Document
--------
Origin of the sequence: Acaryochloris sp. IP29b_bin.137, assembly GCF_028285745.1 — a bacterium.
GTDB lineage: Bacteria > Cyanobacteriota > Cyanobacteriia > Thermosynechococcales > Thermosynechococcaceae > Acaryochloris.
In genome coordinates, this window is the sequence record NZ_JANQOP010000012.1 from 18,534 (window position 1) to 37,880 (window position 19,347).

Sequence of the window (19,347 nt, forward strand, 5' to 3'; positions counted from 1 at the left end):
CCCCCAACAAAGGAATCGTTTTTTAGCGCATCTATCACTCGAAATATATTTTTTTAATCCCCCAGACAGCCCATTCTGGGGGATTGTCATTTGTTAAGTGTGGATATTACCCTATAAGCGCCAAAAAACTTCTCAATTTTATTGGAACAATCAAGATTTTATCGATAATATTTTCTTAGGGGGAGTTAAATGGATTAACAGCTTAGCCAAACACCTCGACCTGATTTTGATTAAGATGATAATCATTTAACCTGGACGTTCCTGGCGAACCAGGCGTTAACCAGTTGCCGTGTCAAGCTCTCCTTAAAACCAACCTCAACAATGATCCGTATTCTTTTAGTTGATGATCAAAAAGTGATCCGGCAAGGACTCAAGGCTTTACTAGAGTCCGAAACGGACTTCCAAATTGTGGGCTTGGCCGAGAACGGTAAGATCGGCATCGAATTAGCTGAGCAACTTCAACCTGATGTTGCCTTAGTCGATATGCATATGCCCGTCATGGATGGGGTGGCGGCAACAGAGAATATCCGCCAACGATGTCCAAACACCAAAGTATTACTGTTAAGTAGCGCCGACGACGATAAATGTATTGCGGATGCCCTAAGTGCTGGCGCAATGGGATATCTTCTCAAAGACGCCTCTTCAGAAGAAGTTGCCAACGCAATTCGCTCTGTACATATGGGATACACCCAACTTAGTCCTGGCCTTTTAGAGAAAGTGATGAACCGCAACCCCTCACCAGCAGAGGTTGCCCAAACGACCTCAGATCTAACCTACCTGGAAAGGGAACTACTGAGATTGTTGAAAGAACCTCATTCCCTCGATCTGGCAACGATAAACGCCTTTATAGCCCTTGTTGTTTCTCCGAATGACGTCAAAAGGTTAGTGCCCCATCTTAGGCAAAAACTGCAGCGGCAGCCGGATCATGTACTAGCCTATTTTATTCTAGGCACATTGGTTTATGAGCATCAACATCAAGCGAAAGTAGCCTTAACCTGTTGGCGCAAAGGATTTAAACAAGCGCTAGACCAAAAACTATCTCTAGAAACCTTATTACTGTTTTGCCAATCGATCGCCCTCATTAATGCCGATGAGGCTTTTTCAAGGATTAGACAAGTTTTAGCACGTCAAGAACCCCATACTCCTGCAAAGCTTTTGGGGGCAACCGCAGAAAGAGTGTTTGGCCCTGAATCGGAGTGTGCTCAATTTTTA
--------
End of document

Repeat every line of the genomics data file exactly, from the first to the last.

Origin of the sequence: Acaryochloris sp. IP29b_bin.137, assembly GCF_028285745.1 — a bacterium.
GTDB lineage: Bacteria > Cyanobacteriota > Cyanobacteriia > Thermosynechococcales > Thermosynechococcaceae > Acaryochloris.
In genome coordinates, this window is the sequence record NZ_JANQOP010000012.1 from 18,534 (window position 1) to 37,880 (window position 19,347).

Sequence of the window (19,347 nt, forward strand, 5' to 3'; positions counted from 1 at the left end):
CCCCCAACAAAGGAATCGTTTTTTAGCGCATCTATCACTCGAAATATATTTTTTTAATCCCCCAGACAGCCCATTCTGGGGGATTGTCATTTGTTAAGTGTGGATATTACCCTATAAGCGCCAAAAAACTTCTCAATTTTATTGGAACAATCAAGATTTTATCGATAATATTTTCTTAGGGGGAGTTAAATGGATTAACAGCTTAGCCAAACACCTCGACCTGATTTTGATTAAGATGATAATCATTTAACCTGGACGTTCCTGGCGAACCAGGCGTTAACCAGTTGCCGTGTCAAGCTCTCCTTAAAACCAACCTCAACAATGATCCGTATTCTTTTAGTTGATGATCAAAAAGTGATCCGGCAAGGACTCAAGGCTTTACTAGAGTCCGAAACGGACTTCCAAATTGTGGGCTTGGCCGAGAACGGTAAGATCGGCATCGAATTAGCTGAGCAACTTCAACCTGATGTTGCCTTAGTCGATATGCATATGCCCGTCATGGATGGGGTGGCGGCAACAGAGAATATCCGCCAACGATGTCCAAACACCAAAGTATTACTGTTAAGTAGCGCCGACGACGATAAATGTATTGCGGATGCCCTAAGTGCTGGCGCAATGGGATATCTTCTCAAAGACGCCTCTTCAGAAGAAGTTGCCAACGCAATTCGCTCTGTACATATGGGATACACCCAACTTAGTCCTGGCCTTTTAGAGAAAGTGATGAACCGCAACCCCTCACCAGCAGAGGTTGCCCAAACGACCTCAGATCTAACCTACCTGGAAAGGGAACTACTGAGATTGTTGAAAGAACCTCATTCCCTCGATCTGGCAACGATAAACGCCTTTATAGCCCTTGTTGTTTCTCCGAATGACGTCAAAAGGTTAGTGCCCCATCTTAGGCAAAAACTGCAGCGGCAGCCGGATCATGTACTAGCCTATTTTATTCTAGGCACATTGGTTTATGAGCATCAACATCAAGCGAAAGTAGCCTTAACCTGTTGGCGCAAAGGATTTAAACAAGCGCTAGACCAAAAACTATCTCTAGAAACCTTATTACTGTTTTGCCAATCGATCGCCCTCATTAATGCCGATGAGGCTTTTTCAAGGATTAGACAAGTTTTAGCACGTCAAGAACCCCATACTCCTGCAAAGCTTTTGGGGGCAACCGCAGAAAGAGTGTTTGGCCCTGAATCGGAGTGTGCTCAATTTTTA